And about The Hurt Locker:
The storyline never sags in “The Hurt Locker,” a stunning example of another classic genre, action suspense. In this film the connection to the audience depends, at least at first, on the primal question of whether bombs will or won’t explode.
But Kathryn Bigelow’s tour de force is far more than a genre piece. It’s a character study of remarkable complexity, a meditation on the nature of heroism, a consideration of the Iraq conflict that’s neither antiwar nor pro, but cool, mature and incisive. And it’s a showcase for elegant technique‚Äîrigorous direction, taut writing, flawless performances, masterful editing and cinematography. (Among so many vivid moments, I remember the shot of Jeremy Renner’s William James standing amidst a lethal octopus’s tentacles, seven pipe bombs linked by live wires.) That’s why so many critics and movie professionals have rallied to its cause, and why Academy members honored both productions with a happy symmetry of nominations‚Äînine for the little film that could, nine for the big film that did.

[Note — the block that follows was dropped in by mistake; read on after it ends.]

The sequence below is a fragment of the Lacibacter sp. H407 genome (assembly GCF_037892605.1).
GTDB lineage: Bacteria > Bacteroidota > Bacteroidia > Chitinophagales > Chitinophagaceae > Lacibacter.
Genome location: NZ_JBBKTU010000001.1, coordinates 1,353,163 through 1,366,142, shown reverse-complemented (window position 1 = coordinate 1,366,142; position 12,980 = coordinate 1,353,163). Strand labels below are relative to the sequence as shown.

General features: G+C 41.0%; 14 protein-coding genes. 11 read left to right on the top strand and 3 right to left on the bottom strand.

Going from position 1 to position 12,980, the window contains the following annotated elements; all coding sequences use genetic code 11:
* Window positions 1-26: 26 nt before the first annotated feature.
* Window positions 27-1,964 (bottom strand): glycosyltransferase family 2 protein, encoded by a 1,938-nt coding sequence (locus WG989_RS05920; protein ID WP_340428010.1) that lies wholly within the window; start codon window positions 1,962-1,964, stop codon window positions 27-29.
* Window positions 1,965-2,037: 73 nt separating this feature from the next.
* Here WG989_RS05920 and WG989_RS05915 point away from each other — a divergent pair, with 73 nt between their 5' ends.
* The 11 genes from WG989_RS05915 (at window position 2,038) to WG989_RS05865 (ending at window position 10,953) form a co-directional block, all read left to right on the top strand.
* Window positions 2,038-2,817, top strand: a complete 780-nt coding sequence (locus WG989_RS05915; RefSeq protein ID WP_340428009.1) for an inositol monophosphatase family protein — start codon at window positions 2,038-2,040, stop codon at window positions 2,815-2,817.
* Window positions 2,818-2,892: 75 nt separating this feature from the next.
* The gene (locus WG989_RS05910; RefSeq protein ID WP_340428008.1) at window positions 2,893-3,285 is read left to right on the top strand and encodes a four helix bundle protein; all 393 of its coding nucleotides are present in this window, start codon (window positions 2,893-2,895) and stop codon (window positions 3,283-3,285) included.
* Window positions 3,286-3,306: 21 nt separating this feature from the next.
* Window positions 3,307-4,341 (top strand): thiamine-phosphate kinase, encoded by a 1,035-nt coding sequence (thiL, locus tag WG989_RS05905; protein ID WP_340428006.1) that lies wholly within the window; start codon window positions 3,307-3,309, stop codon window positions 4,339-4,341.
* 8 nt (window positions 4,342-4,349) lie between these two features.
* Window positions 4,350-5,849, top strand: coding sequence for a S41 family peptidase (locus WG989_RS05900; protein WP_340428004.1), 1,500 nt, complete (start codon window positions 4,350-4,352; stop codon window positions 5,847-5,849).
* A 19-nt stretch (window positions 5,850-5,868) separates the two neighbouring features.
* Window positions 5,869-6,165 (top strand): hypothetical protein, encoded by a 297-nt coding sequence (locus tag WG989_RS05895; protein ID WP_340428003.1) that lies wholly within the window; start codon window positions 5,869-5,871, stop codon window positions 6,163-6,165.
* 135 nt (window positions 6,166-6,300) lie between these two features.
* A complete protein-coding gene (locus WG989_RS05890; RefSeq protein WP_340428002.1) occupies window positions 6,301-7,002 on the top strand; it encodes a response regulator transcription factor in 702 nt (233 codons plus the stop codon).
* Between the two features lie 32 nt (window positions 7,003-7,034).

From the day the nominations were announced, the temptation was to cast “The Hurt Locker” as a modestly funded David to “Avatar”‘s extravagant, entertainment-conglomerated Goliath. That’s a fascinating spectacle in its own right, yet obvious differences between the two conceal essential similarities.
Despite its proudly independent roots, “The Hurt Locker” is a heartening throwback to the golden age of Hollywood, when studio films could aspire to such lean and disciplined excellence, and occasionally achieve it. Despite its astronomical budget and studio affiliations, “Avatar” is an indie film in the sense that the man who made it operates by his own rules. Aspiration is the common denominator of both productions. Mr. Cameron has been outspoken, as is his custom, in promising to transform the experience of watching movies in theaters, but damned if he didn’t do it; against all odds, “Avatar” has lived up to its ballyhoo. Ms. Bigelow was no less ambitious, though she kept her intentions to herself. She simply took off for the Middle East and shot an exemplary feature that went into distribution ballyhooless, then earned richly deserved adulation on its own. (Mr. Cameron’s championing of her cause as best director isn’t just a special form of collegiality but an expression of excellent taste.)
And then, the predictions:
So which of the two will be the winner come Sunday evening? Unfortunately‚Äîor fortunately, if you’re rooting for other nominees‚Äîit isn’t that simple. Like the hovering space ship in “District 9,” there’s that hovering question mark of preferential ballots (which wrist to slit first if “The Blind Side” wins?), not to mention lots of inside-baseball considerations that may have colored the Academy’s voting.